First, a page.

Why are doctors treated differently from nurses?
Steely_D
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Posted: Jan 30, 2018 - 3:16pm

 islander wrote:

I know some people who do health insurance for the big A, and the other software Juggernaut in town. There is always a big panic around renewals, and the focus is only on the bottom line, almost nothing on services. If they bring it in house, who will they squeeze for results?

I bet they spend a lot of time and $s studying it, and figure out that a large centralized single payer style system is the best...

 
I like the simplicity of how Kaiser works, in terms of health care:
1) Health Plan markets and sells insurance but has no doctors or hospitals
2) Kaiser Foundation Hospitals doesn't sell insurance and has no doctors, but has hospital and clinic facilities and support staff (nurses, maintenance, etc)
3) The Permanente Medical Group doesn't sell insurance or own hospitals, but is contracted to provide health care to the Kaiser hospitals.

The holy trinity of comprehensive coverage. 
The government could take over the first bullet point, but the hard part is getting the nation's hospitals and doctors to fall in line with being covered by that insurance. NOTE: this would provide basic care and preventative services. Optional things (cosmetic surgery) would be fee-for-service.


islander
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Posted: Jan 30, 2018 - 3:09pm

 cc_rider wrote:

Wow, that could be really interesting. You have to figure each company has a small army of employees who do nothing but chase health care and health insurance issues all day long. Why not bring health insurance in house? Not to mention, they are giving insurers millions of dollars in premiums, and clearly they are not satisfied with the product they're getting.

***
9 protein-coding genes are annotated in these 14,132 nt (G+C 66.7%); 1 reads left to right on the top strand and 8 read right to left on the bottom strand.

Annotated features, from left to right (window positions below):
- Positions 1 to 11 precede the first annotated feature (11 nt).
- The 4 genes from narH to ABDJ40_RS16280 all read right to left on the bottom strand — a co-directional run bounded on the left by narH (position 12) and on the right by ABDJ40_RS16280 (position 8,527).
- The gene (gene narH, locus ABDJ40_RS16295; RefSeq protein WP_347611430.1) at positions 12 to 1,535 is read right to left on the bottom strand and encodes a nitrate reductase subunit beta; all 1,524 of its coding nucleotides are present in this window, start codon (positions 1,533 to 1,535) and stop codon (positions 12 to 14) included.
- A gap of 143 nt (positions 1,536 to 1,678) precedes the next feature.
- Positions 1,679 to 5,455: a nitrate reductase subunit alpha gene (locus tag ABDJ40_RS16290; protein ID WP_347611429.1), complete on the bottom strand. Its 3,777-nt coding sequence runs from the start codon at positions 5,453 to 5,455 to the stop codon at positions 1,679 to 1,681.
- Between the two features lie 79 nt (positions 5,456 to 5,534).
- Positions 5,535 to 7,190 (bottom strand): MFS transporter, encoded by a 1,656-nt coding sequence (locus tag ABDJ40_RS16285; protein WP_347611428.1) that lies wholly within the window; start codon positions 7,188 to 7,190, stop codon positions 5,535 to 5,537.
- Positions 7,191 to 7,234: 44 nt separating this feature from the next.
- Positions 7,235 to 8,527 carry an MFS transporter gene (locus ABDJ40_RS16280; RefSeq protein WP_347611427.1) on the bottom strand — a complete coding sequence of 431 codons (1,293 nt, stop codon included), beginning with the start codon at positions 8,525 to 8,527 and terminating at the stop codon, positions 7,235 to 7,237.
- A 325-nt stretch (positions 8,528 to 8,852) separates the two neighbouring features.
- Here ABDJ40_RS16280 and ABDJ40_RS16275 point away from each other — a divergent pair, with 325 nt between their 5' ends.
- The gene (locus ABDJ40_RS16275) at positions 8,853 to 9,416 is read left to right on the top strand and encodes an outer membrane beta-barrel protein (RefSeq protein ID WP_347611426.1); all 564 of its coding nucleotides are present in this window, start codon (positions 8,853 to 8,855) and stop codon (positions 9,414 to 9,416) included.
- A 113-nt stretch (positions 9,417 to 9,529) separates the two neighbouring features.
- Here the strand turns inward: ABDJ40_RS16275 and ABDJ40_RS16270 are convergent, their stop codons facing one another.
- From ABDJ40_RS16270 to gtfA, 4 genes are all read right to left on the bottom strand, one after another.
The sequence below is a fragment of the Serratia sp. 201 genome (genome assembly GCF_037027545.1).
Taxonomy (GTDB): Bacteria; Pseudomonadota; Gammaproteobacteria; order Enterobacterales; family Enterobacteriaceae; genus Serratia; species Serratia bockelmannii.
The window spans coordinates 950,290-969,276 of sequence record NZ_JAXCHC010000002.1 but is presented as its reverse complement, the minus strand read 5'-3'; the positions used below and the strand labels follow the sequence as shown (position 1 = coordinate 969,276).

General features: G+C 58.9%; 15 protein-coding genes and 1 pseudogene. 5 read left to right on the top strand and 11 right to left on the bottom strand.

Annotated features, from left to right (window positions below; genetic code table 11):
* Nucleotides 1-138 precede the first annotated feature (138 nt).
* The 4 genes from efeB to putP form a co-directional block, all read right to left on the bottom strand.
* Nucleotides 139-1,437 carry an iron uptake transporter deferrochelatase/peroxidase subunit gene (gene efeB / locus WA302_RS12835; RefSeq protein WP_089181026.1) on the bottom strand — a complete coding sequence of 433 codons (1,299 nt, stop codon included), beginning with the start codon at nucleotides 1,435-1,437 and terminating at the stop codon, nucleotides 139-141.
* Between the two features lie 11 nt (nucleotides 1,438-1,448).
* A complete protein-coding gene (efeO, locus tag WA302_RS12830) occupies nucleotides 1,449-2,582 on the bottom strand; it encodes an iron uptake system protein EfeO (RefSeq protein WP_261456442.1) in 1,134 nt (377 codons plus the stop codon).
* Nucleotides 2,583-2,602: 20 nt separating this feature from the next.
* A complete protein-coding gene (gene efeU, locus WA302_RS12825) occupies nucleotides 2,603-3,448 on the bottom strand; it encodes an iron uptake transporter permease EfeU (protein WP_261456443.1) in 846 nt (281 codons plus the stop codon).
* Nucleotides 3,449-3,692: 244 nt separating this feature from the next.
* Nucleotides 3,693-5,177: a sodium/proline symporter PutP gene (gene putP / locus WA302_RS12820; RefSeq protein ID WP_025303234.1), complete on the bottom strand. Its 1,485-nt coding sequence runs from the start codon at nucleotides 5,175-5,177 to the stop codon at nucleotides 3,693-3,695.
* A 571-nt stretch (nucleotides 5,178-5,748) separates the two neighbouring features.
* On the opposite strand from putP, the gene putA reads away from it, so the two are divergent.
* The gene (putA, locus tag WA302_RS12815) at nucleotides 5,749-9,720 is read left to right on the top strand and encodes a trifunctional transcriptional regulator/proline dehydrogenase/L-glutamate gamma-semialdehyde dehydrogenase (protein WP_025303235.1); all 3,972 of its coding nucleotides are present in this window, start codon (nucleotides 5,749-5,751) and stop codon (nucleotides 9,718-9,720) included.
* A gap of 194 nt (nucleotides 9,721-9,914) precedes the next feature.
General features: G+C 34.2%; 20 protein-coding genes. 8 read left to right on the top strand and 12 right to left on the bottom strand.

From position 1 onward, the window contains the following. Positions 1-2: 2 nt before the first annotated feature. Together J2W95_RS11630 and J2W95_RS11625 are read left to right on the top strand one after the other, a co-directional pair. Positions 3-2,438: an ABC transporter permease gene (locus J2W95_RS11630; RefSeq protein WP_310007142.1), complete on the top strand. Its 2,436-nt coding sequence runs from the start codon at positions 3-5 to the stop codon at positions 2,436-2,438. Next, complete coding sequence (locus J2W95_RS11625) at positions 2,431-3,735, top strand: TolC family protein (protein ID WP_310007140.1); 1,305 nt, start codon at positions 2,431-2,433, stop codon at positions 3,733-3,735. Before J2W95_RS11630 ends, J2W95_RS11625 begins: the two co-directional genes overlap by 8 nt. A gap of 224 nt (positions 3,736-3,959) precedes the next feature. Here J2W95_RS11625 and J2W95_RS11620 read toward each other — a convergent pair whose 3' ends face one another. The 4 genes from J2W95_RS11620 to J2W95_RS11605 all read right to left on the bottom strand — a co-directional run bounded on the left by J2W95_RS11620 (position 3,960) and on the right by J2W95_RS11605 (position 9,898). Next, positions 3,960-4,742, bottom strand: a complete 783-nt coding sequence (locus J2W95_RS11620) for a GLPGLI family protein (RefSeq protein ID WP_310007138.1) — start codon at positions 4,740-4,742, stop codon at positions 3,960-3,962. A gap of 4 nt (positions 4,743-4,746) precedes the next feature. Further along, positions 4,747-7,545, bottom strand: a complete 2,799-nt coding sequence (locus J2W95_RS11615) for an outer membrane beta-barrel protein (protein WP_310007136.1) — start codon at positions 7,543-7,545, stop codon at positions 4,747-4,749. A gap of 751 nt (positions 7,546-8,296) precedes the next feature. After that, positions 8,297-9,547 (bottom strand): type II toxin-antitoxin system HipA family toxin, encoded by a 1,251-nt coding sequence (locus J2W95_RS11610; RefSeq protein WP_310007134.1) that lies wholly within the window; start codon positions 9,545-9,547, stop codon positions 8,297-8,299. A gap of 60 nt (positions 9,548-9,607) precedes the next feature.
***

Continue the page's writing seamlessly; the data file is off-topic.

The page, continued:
What amazes me about health insurance is the mountain of paperwork the insurers pass around. Every visit generates an 'Explanation of Benefits', which doesn't tell me anything new. Wasted resources.

I'd like to see them succeed, and maybe even compete with the big insurers.

 
I know some people who do health insurance for the big A, and the other software Juggernaut in town. There is always a big panic around renewals, and the focus is only on the bottom line, almost nothing on services. If they bring it in house, who will they squeeze for results?

I bet they spend a lot of time and $s studying it, and figure out that a large centralized single payer style system is the best...
cc_rider
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Posted: Jan 30, 2018 - 2:19pm

 kcar wrote:

The piece is very fuzzy on details and some of the rumored ideas sound a bit like small beer:

"The three companies provided few details about the new entity, other than saying it would initially focus on technology to provide simplified, high-quality health care for their employees and their families, and at a reasonable cost."

...